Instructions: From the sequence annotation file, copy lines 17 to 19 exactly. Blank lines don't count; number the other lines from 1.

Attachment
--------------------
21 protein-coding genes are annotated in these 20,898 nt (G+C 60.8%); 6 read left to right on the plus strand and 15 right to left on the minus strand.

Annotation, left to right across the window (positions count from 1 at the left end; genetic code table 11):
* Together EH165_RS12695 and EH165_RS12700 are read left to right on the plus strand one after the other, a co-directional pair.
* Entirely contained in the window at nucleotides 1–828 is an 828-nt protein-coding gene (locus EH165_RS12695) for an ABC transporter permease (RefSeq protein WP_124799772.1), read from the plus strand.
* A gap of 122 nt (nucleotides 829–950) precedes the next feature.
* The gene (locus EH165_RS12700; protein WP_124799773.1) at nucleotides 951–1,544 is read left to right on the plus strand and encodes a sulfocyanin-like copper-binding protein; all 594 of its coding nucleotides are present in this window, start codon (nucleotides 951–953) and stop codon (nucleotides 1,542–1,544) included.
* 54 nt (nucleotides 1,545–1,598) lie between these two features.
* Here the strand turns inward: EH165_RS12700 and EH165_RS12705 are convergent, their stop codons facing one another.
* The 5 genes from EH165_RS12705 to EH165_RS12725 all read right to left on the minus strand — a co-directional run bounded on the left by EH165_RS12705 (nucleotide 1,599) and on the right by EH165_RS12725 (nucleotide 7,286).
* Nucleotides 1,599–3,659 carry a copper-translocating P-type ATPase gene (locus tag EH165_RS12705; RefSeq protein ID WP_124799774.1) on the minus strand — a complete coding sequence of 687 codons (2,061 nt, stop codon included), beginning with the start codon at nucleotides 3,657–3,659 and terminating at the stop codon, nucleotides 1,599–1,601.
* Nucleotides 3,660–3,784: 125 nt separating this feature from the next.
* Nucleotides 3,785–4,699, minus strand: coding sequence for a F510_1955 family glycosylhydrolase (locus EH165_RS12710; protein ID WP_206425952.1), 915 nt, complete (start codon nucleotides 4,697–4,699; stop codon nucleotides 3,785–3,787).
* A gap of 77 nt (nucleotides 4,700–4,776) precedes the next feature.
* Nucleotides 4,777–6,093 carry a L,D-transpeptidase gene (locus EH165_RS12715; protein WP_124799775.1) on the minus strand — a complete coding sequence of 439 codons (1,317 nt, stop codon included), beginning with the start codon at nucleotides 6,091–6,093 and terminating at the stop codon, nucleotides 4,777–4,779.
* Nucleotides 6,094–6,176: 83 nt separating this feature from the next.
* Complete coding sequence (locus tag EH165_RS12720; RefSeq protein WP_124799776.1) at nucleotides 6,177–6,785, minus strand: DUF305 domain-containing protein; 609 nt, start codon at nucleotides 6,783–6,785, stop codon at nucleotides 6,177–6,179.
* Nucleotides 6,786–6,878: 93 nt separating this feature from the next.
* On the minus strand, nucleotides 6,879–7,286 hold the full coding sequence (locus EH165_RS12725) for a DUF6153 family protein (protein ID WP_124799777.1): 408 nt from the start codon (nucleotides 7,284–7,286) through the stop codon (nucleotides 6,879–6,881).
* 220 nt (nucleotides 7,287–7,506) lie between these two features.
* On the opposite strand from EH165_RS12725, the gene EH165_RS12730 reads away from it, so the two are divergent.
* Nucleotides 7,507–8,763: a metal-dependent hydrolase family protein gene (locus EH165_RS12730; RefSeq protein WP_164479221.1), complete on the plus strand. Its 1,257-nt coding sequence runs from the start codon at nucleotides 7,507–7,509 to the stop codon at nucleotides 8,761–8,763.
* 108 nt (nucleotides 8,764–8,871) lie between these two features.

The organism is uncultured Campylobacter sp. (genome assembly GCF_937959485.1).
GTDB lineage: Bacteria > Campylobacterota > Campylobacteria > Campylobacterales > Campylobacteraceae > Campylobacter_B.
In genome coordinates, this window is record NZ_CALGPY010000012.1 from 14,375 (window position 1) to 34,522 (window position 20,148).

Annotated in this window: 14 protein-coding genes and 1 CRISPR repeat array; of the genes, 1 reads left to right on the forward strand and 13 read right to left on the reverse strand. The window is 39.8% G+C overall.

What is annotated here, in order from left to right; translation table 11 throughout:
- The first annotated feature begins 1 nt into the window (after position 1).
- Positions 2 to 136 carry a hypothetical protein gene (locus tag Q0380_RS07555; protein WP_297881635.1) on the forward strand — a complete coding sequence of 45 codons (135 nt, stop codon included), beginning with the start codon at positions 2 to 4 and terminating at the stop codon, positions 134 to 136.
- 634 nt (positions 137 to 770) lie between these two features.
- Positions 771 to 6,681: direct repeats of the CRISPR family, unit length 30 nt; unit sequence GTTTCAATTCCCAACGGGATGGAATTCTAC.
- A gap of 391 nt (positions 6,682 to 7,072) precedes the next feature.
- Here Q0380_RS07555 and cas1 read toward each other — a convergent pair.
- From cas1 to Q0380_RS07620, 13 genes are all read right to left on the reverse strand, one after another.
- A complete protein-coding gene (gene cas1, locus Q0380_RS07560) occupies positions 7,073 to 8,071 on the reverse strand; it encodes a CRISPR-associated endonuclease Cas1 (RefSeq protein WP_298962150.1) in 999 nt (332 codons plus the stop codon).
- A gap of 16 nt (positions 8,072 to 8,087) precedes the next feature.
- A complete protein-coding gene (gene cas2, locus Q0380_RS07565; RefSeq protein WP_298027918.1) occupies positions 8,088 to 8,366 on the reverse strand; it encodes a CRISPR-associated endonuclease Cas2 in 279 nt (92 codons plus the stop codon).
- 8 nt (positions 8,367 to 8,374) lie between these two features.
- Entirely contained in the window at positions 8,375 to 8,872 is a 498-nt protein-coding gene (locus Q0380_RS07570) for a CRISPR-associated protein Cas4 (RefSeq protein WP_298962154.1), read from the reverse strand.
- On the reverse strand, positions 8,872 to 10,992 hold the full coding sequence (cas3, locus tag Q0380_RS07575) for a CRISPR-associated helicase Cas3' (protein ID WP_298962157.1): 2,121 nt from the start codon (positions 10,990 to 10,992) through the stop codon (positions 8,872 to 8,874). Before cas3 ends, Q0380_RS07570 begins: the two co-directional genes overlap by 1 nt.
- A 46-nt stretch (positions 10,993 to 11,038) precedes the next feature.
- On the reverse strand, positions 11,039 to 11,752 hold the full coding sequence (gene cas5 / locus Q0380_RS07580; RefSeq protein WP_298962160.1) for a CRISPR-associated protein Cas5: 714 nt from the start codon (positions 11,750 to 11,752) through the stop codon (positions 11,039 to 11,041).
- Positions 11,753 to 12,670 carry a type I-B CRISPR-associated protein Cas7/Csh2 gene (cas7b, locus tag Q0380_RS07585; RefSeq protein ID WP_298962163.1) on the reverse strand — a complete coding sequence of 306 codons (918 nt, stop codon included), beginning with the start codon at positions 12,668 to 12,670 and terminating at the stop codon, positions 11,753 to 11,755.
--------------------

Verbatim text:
* Nucleotides 6,786–6,878: 93 nt separating this feature from the next.
* On the minus strand, nucleotides 6,879–7,286 hold the full coding sequence (locus EH165_RS12725) for a DUF6153 family protein (protein ID WP_124799777.1): 408 nt from the start codon (nucleotides 7,284–7,286) through the stop codon (nucleotides 6,879–6,881).
* 220 nt (nucleotides 7,287–7,506) lie between these two features.